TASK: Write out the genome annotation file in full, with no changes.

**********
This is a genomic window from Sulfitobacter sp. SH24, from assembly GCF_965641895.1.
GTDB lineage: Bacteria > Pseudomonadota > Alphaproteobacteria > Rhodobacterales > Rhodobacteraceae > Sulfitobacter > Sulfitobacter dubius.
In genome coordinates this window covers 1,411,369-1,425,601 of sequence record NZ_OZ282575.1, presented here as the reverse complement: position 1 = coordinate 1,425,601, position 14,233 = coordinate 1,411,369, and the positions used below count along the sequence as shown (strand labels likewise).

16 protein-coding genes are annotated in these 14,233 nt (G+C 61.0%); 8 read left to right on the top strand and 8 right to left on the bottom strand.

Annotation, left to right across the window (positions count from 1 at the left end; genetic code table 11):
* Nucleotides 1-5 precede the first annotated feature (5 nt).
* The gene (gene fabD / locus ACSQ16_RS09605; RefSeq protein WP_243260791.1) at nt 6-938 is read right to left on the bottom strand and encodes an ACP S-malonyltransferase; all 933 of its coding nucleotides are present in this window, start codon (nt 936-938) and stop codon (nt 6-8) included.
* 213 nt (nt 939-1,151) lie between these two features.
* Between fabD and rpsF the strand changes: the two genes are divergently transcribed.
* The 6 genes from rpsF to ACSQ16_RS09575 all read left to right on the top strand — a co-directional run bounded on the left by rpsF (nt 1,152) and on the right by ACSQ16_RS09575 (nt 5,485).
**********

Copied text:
This is a genomic window from Sulfitobacter sp. SH24, from assembly GCF_965641895.1.
GTDB lineage: Bacteria > Pseudomonadota > Alphaproteobacteria > Rhodobacterales > Rhodobacteraceae > Sulfitobacter > Sulfitobacter dubius.
In genome coordinates this window covers 1,411,369-1,425,601 of sequence record NZ_OZ282575.1, presented here as the reverse complement: position 1 = coordinate 1,425,601, position 14,233 = coordinate 1,411,369, and the positions used below count along the sequence as shown (strand labels likewise).

16 protein-coding genes are annotated in these 14,233 nt (G+C 61.0%); 8 read left to right on the top strand and 8 right to left on the bottom strand.

Annotation, left to right across the window (positions count from 1 at the left end; genetic code table 11):
* Nucleotides 1-5 precede the first annotated feature (5 nt).
* The gene (gene fabD / locus ACSQ16_RS09605; RefSeq protein WP_243260791.1) at nt 6-938 is read right to left on the bottom strand and encodes an ACP S-malonyltransferase; all 933 of its coding nucleotides are present in this window, start codon (nt 936-938) and stop codon (nt 6-8) included.
* 213 nt (nt 939-1,151) lie between these two features.
* Between fabD and rpsF the strand changes: the two genes are divergently transcribed.
* The 6 genes from rpsF to ACSQ16_RS09575 all read left to right on the top strand — a co-directional run bounded on the left by rpsF (nt 1,152) and on the right by ACSQ16_RS09575 (nt 5,485).